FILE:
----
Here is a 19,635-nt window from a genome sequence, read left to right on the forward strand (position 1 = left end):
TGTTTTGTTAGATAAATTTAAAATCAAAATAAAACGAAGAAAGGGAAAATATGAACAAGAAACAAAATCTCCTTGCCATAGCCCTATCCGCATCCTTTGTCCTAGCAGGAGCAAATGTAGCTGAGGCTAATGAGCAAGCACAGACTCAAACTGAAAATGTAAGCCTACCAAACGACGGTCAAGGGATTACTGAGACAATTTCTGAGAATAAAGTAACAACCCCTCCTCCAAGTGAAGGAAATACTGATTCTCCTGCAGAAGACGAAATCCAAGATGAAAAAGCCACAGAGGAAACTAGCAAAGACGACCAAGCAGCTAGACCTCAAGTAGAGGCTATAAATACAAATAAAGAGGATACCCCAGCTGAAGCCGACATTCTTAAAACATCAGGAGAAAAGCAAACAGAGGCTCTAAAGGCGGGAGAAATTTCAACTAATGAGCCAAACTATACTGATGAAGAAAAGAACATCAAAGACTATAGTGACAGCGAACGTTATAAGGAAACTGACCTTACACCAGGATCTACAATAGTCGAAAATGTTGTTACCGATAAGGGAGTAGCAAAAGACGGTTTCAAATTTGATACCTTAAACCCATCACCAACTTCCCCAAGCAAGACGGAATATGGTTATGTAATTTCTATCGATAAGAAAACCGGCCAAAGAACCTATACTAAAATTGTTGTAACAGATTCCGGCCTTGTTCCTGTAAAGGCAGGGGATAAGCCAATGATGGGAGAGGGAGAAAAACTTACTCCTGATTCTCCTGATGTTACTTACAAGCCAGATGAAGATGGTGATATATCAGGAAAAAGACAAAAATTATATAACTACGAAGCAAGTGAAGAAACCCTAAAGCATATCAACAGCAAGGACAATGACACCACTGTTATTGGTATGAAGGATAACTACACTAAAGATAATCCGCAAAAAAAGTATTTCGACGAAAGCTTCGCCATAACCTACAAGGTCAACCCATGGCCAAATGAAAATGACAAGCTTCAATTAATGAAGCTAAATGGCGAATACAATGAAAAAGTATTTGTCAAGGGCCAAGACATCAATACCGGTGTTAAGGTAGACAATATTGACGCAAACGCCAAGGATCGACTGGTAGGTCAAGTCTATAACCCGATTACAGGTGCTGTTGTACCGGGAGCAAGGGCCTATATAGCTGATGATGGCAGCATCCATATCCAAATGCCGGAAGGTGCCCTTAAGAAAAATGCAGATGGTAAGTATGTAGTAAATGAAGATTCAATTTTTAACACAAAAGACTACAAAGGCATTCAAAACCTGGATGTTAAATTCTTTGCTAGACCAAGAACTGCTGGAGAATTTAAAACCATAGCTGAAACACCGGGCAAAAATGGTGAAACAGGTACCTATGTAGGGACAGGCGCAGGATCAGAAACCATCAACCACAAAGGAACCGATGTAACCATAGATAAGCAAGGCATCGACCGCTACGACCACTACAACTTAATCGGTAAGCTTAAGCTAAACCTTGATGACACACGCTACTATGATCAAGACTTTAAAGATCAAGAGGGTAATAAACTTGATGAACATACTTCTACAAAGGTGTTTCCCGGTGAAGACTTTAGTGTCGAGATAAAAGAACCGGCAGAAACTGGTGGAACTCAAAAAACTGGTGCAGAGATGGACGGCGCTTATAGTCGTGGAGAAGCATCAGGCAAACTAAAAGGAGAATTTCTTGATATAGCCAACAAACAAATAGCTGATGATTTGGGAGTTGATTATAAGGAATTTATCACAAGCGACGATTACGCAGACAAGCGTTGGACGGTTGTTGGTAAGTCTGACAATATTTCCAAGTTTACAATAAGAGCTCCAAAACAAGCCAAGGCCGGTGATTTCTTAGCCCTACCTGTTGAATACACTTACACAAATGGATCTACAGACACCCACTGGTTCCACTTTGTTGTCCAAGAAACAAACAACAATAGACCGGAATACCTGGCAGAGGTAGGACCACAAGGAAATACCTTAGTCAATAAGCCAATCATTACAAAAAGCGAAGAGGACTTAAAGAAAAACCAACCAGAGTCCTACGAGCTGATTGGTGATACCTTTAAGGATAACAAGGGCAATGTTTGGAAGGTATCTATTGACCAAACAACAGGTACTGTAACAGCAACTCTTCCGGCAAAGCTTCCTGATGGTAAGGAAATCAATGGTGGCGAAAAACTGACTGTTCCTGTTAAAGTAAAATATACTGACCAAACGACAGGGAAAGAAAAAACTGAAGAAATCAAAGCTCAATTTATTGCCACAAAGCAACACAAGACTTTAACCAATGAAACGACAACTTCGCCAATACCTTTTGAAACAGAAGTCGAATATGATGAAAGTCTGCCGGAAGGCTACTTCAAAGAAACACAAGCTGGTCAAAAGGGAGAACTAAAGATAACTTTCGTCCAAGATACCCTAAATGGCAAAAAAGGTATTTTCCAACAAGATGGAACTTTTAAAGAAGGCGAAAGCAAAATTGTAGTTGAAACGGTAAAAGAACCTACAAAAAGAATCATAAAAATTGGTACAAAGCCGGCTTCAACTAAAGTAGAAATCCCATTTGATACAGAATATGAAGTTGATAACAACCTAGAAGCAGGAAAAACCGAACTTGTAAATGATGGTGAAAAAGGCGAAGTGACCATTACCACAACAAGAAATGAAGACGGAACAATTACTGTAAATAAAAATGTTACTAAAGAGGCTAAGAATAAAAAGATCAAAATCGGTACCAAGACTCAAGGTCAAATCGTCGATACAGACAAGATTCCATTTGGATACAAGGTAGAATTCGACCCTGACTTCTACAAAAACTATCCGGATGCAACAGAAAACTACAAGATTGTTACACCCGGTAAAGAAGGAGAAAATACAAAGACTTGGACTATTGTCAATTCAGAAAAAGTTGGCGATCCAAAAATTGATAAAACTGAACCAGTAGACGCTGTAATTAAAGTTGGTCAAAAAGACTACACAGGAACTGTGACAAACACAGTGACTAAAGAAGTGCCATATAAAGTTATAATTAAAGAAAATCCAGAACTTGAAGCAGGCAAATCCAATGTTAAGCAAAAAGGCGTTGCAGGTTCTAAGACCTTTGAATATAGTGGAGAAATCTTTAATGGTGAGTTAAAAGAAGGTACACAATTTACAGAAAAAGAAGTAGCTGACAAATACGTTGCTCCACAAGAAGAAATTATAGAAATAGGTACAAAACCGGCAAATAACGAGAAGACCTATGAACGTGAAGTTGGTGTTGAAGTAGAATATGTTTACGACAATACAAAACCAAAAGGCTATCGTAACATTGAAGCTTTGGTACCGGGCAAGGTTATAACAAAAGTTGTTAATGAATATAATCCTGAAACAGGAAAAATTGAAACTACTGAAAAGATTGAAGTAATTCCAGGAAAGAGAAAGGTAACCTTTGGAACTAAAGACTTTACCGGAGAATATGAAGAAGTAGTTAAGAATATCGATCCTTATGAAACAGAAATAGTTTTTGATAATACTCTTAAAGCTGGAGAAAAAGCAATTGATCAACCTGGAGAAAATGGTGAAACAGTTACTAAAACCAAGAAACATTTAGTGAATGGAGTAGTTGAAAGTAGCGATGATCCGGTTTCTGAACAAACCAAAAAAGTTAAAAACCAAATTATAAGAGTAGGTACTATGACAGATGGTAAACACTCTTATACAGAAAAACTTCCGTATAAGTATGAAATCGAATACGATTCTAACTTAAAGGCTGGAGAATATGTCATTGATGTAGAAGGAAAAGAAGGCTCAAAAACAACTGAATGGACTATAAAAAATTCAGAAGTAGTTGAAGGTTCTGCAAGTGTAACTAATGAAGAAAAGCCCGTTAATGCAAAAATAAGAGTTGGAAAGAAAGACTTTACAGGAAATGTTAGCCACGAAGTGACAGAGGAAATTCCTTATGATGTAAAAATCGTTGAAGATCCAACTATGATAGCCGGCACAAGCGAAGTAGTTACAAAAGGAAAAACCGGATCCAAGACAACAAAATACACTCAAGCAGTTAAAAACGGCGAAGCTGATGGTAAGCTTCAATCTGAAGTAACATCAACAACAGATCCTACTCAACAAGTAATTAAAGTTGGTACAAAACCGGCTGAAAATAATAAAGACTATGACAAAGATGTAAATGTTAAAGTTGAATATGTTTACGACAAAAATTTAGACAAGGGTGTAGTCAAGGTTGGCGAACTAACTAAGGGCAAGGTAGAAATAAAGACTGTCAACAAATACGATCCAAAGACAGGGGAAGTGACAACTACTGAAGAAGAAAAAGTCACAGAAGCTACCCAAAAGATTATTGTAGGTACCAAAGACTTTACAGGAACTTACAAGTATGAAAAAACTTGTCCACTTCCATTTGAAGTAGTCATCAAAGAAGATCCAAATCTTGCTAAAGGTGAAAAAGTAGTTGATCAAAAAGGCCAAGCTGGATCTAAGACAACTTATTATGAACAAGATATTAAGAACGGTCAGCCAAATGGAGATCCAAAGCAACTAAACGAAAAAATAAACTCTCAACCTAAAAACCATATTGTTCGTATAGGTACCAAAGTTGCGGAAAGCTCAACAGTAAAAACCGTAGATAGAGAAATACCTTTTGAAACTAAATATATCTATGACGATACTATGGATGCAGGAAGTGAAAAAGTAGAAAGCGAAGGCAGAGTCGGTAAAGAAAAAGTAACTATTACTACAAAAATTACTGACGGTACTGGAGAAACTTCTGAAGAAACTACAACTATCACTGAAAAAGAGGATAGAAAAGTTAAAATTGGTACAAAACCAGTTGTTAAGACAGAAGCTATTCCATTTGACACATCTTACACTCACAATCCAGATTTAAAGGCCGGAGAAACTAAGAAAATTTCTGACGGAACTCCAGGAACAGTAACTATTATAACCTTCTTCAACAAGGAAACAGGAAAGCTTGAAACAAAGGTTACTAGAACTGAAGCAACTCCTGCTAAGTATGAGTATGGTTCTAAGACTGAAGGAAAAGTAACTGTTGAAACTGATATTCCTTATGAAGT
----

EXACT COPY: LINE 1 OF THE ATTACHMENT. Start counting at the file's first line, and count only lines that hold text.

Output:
Here is a 19,635-nt window from a genome sequence, read left to right on the forward strand (position 1 = left end):